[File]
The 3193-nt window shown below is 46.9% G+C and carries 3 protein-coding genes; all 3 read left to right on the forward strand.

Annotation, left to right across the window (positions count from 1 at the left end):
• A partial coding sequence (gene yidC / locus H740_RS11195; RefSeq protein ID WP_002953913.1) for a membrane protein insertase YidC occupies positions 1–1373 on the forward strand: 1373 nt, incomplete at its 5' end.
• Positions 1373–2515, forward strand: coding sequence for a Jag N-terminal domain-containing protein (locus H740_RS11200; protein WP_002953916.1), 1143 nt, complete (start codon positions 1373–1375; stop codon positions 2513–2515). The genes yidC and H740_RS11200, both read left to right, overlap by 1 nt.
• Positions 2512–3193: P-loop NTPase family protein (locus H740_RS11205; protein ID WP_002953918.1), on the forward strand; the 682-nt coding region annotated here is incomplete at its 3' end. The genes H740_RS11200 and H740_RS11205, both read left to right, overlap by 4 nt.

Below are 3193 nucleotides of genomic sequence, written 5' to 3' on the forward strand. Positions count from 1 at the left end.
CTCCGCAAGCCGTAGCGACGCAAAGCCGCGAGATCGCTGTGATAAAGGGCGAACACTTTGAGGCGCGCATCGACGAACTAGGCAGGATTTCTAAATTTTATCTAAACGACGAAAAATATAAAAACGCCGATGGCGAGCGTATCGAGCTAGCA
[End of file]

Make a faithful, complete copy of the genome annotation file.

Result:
The 3193-nt window shown below is 46.9% G+C and carries 3 protein-coding genes; all 3 read left to right on the forward strand.

Annotation, left to right across the window (positions count from 1 at the left end):
• A partial coding sequence (gene yidC / locus H740_RS11195; RefSeq protein ID WP_002953913.1) for a membrane protein insertase YidC occupies positions 1–1373 on the forward strand: 1373 nt, incomplete at its 5' end.
• Positions 1373–2515, forward strand: coding sequence for a Jag N-terminal domain-containing protein (locus H740_RS11200; protein WP_002953916.1), 1143 nt, complete (start codon positions 1373–1375; stop codon positions 2513–2515). The genes yidC and H740_RS11200, both read left to right, overlap by 1 nt.
• Positions 2512–3193: P-loop NTPase family protein (locus H740_RS11205; protein ID WP_002953918.1), on the forward strand; the 682-nt coding region annotated here is incomplete at its 3' end. The genes H740_RS11200 and H740_RS11205, both read left to right, overlap by 4 nt.

Below are 3193 nucleotides of genomic sequence, written 5' to 3' on the forward strand. Positions count from 1 at the left end.
CTCCGCAAGCCGTAGCGACGCAAAGCCGCGAGATCGCTGTGATAAAGGGCGAACACTTTGAGGCGCGCATCGACGAACTAGGCAGGATTTCTAAATTTTATCTAAACGACGAAAAATATAAAAACGCCGATGGCGAGCGTATCGAGCTAGCA